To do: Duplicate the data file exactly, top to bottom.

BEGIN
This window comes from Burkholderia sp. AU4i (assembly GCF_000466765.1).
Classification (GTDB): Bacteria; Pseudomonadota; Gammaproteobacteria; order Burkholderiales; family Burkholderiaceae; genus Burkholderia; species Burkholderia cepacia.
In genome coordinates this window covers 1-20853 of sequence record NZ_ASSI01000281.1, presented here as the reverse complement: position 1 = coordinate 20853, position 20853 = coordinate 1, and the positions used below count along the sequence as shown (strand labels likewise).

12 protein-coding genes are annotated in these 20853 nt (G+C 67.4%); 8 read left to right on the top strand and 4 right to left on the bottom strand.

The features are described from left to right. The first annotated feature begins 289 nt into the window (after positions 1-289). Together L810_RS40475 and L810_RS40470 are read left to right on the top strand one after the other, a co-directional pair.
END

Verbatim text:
This window comes from Burkholderia sp. AU4i (assembly GCF_000466765.1).
Classification (GTDB): Bacteria; Pseudomonadota; Gammaproteobacteria; order Burkholderiales; family Burkholderiaceae; genus Burkholderia; species Burkholderia cepacia.
In genome coordinates this window covers 1-20853 of sequence record NZ_ASSI01000281.1, presented here as the reverse complement: position 1 = coordinate 20853, position 20853 = coordinate 1, and the positions used below count along the sequence as shown (strand labels likewise).

12 protein-coding genes are annotated in these 20853 nt (G+C 67.4%); 8 read left to right on the top strand and 4 right to left on the bottom strand.

The features are described from left to right. The first annotated feature begins 289 nt into the window (after positions 1-289). Together L810_RS40475 and L810_RS40470 are read left to right on the top strand one after the other, a co-directional pair.